An article and two documentaries provided us with rich ideas from which to create the monologue. The evidence provided access to the character whose perspective we wanted to explore and sparked an informed creative process of excitement and a sense of ownership.

We thought about the drama elements we list in our book, which are adapted from a variety of sources, including the "Drama Handbook" (International School Athens, n.d.), the Drama Teacher, and Windmill Theatre Company.


Sample Monologue

Roles: The characters (people, animals, objects, ideas, and more) in a drama

The monologue is written from the perspective of Florence Owens Thompson, a 32-year-old mother whom photographer Dorothea Lange encounters in a pea picking camp during the depression.

Tension: Dramatic friction or opposition that emerges from a conflict, struggle, or juxtaposition of ideas or motivations; dramatic tension drives action and generates interest

Lange takes the photograph of a woman and her family to document the impact of the depression. It's published shortly after. As a result of this image, thousands of pounds of food are sent to starving workers, but Florence Owens and her family have moved on. The photograph helps to establish Lange's career; it becomes an iconic image of the depression, but Owens never benefits from the image.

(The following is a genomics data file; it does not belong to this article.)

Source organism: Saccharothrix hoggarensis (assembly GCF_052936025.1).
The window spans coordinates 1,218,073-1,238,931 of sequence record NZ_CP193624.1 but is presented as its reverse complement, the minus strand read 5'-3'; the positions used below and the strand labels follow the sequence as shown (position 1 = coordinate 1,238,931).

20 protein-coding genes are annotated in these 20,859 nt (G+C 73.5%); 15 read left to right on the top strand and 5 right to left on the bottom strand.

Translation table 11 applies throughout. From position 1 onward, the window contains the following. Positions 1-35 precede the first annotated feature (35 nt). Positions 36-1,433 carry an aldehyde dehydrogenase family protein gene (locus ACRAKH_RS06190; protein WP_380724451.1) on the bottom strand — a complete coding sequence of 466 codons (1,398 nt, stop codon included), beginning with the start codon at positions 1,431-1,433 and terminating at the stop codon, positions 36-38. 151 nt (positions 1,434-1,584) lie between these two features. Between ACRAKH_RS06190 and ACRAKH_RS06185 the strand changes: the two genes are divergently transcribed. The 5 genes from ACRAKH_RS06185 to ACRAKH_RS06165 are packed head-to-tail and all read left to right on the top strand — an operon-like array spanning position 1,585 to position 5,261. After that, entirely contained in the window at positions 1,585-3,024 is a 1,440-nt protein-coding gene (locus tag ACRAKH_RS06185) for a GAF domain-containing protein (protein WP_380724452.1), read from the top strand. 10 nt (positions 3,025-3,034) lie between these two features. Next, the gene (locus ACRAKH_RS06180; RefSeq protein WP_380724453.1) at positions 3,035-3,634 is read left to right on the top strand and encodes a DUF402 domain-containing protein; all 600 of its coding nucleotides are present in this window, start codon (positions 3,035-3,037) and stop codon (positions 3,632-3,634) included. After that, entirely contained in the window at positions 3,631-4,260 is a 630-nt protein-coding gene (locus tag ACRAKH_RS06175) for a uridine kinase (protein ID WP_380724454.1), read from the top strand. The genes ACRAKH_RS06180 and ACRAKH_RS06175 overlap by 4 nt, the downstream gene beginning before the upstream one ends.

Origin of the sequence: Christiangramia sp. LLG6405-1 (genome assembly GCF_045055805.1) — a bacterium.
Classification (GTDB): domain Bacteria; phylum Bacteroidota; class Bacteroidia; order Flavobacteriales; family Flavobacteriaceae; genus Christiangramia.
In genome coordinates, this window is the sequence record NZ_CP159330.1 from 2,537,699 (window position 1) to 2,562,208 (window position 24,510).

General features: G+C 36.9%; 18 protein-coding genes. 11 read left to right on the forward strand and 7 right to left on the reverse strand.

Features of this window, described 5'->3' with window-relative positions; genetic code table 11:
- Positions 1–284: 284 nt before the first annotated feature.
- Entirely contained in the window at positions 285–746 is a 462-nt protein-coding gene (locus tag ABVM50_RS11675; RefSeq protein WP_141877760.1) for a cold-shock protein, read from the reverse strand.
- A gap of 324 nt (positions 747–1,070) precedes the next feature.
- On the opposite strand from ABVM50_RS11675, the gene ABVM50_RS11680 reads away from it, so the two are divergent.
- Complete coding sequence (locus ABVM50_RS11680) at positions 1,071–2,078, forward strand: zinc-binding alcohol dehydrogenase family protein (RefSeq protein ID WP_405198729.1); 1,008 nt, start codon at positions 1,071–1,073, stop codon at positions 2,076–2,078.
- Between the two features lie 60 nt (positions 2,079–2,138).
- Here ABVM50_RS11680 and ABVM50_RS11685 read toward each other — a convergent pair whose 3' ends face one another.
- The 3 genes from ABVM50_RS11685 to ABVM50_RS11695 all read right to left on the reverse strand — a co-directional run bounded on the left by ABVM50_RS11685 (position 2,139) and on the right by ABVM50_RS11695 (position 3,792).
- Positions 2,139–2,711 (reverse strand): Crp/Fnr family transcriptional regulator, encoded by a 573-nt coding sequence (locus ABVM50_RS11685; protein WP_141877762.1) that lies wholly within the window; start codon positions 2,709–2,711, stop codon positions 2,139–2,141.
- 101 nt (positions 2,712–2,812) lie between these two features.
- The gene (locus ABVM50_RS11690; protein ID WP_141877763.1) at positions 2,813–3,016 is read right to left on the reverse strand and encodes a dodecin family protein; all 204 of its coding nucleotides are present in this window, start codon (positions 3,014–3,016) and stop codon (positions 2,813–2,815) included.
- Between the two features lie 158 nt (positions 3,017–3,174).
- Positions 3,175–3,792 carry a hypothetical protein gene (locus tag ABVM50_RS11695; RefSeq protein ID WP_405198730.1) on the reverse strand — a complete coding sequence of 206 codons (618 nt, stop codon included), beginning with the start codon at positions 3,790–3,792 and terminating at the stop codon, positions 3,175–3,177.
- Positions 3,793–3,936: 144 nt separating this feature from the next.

Time: The pacing of how action moves as the drama unfolds

The timing of the monologue is set as a moment at the end of Florence's life. In fact, she was rediscovered by a reporter with the Modesto Bee, and I'm imagining the reporter handing Florence the image and asking her to reflect.

Dialogue: The words spoken by characters in a drama

There is no dialogue in a monologue—we hear only Florence's voice but she's clearly speaking to someone (the reporter) On the other hand, thinking about word choice, rhythm and cadence of speech helped to capture the way in which Florence might have spoken.

Situations: The circumstances that frame the drama and identify what is happening and what the problem is

It's the middle of the depression. Migrant workers move from field to field barely making a living. This brief encounter yields a handful of photographs that have an impact over time. And Owens and her family continue to move, making ends meet.

Space: Where the drama unfolds or the use of the performance space; also the positioning of the body across levels in space (low, medium, and high)

The monologue is placed in Florence's small living room.

(Looking at the photograph, she looks away for a long minute and hands it back)